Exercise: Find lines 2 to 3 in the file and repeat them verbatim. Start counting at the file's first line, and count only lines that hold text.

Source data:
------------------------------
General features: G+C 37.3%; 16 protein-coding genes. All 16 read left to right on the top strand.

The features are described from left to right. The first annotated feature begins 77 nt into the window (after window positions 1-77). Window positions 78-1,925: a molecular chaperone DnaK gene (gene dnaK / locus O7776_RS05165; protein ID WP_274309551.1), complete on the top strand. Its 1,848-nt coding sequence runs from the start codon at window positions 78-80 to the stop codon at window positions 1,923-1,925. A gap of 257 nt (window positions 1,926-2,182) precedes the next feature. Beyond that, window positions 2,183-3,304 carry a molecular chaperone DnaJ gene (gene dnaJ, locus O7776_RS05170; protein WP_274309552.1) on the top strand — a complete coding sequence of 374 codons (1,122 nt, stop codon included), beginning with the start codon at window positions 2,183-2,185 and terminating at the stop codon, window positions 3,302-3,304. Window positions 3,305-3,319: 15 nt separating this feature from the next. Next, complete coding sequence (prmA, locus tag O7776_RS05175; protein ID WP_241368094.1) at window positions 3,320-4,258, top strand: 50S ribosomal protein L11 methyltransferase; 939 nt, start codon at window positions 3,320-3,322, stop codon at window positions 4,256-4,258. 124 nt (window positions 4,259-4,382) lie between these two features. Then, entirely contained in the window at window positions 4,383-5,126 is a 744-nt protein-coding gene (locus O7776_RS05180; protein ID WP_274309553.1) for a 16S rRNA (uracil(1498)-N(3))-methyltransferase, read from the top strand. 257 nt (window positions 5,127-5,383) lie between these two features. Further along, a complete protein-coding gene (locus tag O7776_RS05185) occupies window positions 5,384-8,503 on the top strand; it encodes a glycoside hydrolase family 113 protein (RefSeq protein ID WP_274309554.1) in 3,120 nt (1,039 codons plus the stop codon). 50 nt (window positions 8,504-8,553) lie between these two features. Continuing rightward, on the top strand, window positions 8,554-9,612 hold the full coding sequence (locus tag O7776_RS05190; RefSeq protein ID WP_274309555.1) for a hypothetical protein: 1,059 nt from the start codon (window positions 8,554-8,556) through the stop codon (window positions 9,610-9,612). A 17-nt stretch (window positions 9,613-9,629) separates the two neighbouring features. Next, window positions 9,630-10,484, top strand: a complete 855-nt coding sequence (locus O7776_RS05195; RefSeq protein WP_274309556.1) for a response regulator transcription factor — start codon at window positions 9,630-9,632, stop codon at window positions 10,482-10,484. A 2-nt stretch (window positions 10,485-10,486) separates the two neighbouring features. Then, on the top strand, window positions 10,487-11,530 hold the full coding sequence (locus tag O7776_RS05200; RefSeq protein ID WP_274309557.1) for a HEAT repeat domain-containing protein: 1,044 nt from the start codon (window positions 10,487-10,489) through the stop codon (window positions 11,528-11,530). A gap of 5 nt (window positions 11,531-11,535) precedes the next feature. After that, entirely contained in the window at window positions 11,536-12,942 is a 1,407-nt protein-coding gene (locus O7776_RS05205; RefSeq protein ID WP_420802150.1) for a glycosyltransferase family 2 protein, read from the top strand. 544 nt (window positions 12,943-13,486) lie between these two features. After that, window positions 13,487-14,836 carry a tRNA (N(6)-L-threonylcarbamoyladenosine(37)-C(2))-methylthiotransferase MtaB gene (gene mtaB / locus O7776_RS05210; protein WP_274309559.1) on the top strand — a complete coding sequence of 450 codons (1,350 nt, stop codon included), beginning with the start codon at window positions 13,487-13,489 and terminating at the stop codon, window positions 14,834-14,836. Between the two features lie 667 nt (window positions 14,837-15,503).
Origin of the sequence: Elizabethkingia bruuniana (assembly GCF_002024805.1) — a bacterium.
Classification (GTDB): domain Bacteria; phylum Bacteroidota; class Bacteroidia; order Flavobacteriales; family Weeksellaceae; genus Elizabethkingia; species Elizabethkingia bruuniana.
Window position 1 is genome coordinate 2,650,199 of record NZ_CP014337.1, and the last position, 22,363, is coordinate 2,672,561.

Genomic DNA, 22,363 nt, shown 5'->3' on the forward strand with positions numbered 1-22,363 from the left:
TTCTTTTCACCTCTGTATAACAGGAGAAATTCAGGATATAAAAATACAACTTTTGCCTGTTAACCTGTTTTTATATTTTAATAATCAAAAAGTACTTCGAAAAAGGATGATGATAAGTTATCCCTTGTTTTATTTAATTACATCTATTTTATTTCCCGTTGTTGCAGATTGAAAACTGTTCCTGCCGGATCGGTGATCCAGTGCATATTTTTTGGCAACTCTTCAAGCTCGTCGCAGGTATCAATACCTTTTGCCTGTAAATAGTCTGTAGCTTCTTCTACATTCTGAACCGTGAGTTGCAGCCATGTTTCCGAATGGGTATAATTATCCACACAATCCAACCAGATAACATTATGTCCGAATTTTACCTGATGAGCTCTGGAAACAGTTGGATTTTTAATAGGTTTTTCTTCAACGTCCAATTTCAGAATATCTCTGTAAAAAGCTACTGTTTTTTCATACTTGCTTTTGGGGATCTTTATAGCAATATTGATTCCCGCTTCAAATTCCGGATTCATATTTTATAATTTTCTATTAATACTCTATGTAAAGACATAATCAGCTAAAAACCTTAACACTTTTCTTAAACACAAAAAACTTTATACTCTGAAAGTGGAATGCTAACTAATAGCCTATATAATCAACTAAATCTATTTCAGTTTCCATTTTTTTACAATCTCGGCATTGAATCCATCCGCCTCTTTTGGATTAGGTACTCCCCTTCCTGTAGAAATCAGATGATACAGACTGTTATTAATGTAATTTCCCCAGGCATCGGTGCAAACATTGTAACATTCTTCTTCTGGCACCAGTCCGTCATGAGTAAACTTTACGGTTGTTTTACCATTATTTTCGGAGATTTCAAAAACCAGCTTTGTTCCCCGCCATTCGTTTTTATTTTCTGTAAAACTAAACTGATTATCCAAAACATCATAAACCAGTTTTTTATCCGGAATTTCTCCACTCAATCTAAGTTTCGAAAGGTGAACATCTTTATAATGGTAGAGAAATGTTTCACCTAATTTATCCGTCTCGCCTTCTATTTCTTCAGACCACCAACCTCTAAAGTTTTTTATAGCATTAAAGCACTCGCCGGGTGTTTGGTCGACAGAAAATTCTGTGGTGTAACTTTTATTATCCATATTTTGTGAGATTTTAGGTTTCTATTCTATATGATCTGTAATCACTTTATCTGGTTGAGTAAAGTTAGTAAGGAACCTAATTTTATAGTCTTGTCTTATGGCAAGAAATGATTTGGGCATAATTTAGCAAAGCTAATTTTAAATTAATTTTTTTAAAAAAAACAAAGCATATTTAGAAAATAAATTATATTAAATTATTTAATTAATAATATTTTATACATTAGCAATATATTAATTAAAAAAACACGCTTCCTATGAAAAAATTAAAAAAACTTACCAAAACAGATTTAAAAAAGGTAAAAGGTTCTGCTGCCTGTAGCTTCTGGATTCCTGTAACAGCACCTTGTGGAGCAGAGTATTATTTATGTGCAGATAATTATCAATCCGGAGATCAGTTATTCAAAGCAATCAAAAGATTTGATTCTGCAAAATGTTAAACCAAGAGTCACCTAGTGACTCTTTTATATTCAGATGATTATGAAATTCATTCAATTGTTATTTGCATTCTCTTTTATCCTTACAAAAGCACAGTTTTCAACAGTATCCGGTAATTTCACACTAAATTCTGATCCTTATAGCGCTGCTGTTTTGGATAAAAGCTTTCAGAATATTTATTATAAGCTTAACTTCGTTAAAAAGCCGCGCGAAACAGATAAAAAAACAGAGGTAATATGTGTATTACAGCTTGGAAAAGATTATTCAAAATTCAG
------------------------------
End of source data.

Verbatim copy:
The features are described from left to right. The first annotated feature begins 77 nt into the window (after window positions 1-77). Window positions 78-1,925: a molecular chaperone DnaK gene (gene dnaK / locus O7776_RS05165; protein ID WP_274309551.1), complete on the top strand. Its 1,848-nt coding sequence runs from the start codon at window positions 78-80 to the stop codon at window positions 1,923-1,925. A gap of 257 nt (window positions 1,926-2,182) precedes the next feature. Beyond that, window positions 2,183-3,304 carry a molecular chaperone DnaJ gene (gene dnaJ, locus O7776_RS05170; protein WP_274309552.1) on the top strand — a complete coding sequence of 374 codons (1,122 nt, stop codon included), beginning with the start codon at window positions 2,183-2,185 and terminating at the stop codon, window positions 3,302-3,304. Window positions 3,305-3,319: 15 nt separating this feature from the next. Next, complete coding sequence (prmA, locus tag O7776_RS05175; protein ID WP_241368094.1) at window positions 3,320-4,258, top strand: 50S ribosomal protein L11 methyltransferase; 939 nt, start codon at window positions 3,320-3,322, stop codon at window positions 4,256-4,258. 124 nt (window positions 4,259-4,382) lie between these two features. Then, entirely contained in the window at window positions 4,383-5,126 is a 744-nt protein-coding gene (locus O7776_RS05180; protein ID WP_274309553.1) for a 16S rRNA (uracil(1498)-N(3))-methyltransferase, read from the top strand. 257 nt (window positions 5,127-5,383) lie between these two features. Further along, a complete protein-coding gene (locus tag O7776_RS05185) occupies window positions 5,384-8,503 on the top strand; it encodes a glycoside hydrolase family 113 protein (RefSeq protein ID WP_274309554.1) in 3,120 nt (1,039 codons plus the stop codon). 50 nt (window positions 8,504-8,553) lie between these two features. Continuing rightward, on the top strand, window positions 8,554-9,612 hold the full coding sequence (locus tag O7776_RS05190; RefSeq protein ID WP_274309555.1) for a hypothetical protein: 1,059 nt from the start codon (window positions 8,554-8,556) through the stop codon (window positions 9,610-9,612). A 17-nt stretch (window positions 9,613-9,629) separates the two neighbouring features. Next, window positions 9,630-10,484, top strand: a complete 855-nt coding sequence (locus O7776_RS05195; RefSeq protein WP_274309556.1) for a response regulator transcription factor — start codon at window positions 9,630-9,632, stop codon at window positions 10,482-10,484. A 2-nt stretch (window positions 10,485-10,486) separates the two neighbouring features. Then, on the top strand, window positions 10,487-11,530 hold the full coding sequence (locus tag O7776_RS05200; RefSeq protein ID WP_274309557.1) for a HEAT repeat domain-containing protein: 1,044 nt from the start codon (window positions 10,487-10,489) through the stop codon (window positions 11,528-11,530). A gap of 5 nt (window positions 11,531-11,535) precedes the next feature. After that, entirely contained in the window at window positions 11,536-12,942 is a 1,407-nt protein-coding gene (locus O7776_RS05205; RefSeq protein ID WP_420802150.1) for a glycosyltransferase family 2 protein, read from the top strand. 544 nt (window positions 12,943-13,486) lie between these two features. After that, window positions 13,487-14,836 carry a tRNA (N(6)-L-threonylcarbamoyladenosine(37)-C(2))-methylthiotransferase MtaB gene (gene mtaB / locus O7776_RS05210; protein WP_274309559.1) on the top strand — a complete coding sequence of 450 codons (1,350 nt, stop codon included), beginning with the start codon at window positions 13,487-13,489 and terminating at the stop codon, window positions 14,834-14,836. Between the two features lie 667 nt (window positions 14,837-15,503).
Origin of the sequence: Elizabethkingia bruuniana (assembly GCF_002024805.1) — a bacterium.